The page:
Speaking in the House of Commons just days after the hacking scandal broke, David Cameron was explicit about the need for action: “[the] challenge is how we address the vexed issue of media power. We need competition policy to be properly enforced. We need a sensible look at the relevance of plurality and cross-media ownership…. never again should we let a media group get too powerful.” In the same debate, Ed Miliband was specific about the policy changes required to deal with abuses that arise from media concentration: “The [Communications] Act needs to be updated as such a concentration of power is unhealthy.” Continue reading

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Jul 31 2014

Summer Reading from The Media Policy Project …

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Damian_Tambini_4489 croppedAt the Media Policy Project we are often asked for readings by those wishing to get up to speed on complex policy issues. This is why we produce our policy briefs and idiots guides. Recently, we have had several requests for briefing on press regulation. As we will be taking a break until 18 August, in a departure from our usual short blog format, Damian Tambini provides A Short Essay: Summer Reading on Press Reform.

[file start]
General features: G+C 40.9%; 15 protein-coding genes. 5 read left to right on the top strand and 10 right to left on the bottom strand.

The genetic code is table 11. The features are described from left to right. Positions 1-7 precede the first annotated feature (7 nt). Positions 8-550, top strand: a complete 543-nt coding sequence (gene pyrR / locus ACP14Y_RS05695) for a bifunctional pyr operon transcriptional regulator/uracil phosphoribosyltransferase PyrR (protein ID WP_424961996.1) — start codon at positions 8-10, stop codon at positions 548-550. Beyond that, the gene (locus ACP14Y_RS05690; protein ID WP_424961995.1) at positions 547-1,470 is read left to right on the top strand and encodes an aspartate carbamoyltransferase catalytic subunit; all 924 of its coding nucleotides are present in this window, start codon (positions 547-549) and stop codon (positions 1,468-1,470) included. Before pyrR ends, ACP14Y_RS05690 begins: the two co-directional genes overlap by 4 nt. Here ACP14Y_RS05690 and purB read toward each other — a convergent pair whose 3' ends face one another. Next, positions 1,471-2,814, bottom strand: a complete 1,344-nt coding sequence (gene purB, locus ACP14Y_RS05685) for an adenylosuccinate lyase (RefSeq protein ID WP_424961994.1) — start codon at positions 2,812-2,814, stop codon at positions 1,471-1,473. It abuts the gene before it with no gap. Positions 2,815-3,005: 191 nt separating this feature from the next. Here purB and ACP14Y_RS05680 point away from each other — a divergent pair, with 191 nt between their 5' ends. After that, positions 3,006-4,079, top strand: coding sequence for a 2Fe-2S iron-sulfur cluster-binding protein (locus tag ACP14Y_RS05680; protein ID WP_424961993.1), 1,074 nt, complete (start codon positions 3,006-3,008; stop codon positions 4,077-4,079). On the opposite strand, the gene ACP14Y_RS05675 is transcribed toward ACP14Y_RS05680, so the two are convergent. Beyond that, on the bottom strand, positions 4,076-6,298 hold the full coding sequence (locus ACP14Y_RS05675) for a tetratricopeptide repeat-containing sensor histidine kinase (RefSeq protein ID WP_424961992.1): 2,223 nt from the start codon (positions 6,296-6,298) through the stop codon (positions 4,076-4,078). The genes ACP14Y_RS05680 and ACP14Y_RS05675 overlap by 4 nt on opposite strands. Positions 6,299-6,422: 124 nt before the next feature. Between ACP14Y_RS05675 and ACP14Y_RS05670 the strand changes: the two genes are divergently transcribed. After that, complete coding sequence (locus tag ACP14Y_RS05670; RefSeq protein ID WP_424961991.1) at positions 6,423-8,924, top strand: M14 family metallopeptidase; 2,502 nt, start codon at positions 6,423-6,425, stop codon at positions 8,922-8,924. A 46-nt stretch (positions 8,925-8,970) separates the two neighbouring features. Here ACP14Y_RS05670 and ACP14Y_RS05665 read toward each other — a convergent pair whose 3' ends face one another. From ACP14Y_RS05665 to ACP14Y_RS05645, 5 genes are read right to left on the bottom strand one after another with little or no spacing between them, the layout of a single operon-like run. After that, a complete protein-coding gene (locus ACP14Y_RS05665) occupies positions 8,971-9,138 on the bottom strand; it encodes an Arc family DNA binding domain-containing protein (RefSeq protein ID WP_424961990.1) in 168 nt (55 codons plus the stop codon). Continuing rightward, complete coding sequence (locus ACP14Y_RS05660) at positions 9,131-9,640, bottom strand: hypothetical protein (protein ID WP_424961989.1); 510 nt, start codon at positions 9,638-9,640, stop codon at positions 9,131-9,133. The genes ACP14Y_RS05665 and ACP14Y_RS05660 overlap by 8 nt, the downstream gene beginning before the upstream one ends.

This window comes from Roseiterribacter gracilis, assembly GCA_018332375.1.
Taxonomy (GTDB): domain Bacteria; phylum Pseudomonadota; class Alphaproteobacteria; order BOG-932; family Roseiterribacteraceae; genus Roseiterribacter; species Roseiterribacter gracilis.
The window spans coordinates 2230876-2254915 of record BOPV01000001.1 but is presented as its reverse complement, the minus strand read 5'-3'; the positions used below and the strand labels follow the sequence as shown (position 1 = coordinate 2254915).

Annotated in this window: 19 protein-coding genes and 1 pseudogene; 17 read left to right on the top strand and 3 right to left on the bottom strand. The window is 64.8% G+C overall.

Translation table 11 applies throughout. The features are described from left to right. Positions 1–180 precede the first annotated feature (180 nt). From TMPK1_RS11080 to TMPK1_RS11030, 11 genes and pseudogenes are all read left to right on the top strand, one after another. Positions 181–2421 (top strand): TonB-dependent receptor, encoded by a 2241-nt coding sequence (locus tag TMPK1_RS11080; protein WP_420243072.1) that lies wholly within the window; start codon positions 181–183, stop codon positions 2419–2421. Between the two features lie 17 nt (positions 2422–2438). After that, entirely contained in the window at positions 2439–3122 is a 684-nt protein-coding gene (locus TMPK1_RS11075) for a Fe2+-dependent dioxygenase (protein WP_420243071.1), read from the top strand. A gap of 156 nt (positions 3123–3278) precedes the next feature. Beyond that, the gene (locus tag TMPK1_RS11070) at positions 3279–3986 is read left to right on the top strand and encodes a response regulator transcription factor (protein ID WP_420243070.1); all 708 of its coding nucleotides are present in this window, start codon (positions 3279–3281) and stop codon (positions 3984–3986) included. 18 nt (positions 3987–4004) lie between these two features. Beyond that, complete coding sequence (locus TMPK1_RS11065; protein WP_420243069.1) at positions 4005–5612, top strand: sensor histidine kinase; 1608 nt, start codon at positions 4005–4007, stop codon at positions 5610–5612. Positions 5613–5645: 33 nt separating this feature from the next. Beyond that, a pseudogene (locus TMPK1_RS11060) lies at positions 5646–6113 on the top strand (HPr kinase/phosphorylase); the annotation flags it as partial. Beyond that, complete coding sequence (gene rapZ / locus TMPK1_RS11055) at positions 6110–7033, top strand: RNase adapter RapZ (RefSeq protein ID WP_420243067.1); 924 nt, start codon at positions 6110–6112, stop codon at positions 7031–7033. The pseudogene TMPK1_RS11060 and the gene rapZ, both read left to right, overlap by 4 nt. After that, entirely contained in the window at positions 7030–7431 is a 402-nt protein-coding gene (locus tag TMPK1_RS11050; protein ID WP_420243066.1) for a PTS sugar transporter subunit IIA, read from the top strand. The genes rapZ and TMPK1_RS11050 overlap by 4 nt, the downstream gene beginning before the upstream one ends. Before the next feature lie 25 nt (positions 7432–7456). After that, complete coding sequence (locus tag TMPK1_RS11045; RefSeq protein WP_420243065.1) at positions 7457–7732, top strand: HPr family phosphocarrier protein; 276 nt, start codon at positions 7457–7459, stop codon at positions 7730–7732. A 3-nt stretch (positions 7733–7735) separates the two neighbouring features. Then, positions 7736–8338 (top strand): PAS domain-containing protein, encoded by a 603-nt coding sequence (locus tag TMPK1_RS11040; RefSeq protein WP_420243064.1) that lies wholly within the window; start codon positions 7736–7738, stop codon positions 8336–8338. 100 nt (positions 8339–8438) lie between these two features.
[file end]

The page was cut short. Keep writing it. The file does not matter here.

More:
Press Reform in the UK is stalled. With referendum and election shimmering on a distant, sunlit horizon, and the new Independent Press Standards Organisation (IPSO) strolling around in the Long Grass, this summer holiday is a time for some longer term reflection.

For those that want to get up to speed on the technical detail of post-Leveson reform, this blog post is still current and there is a reading list here. We have published three policy briefs related to Leveson implementation; these, and our archive of blog posts explain why the reforms that were recommended by Leveson are incomplete.

If a reading list from the Media Policy Project sounds a bit heavy for the poolside then have no fear. At LSE Media Policy we believe summer holidays are (also) for novels. These, I would argue, are indispensable if we are to understand the deeper reasons for the current impasse.

Leveson, Politics and the Press: Why Trollope Matters

When Michael Gove was asked by Leveson for his thoughts on inappropriate closeness in relations between politicians and the press, his answer was ‘Twas Ever Thus’. Gove might have changed his views about matters of political presentation since then of course, but I have been wondering about his appeal to perpetuity. Everything has a beginning, including press power. Continue reading

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Jul 30 2014

Four Things Policy Makers Need to Know about Social Media Data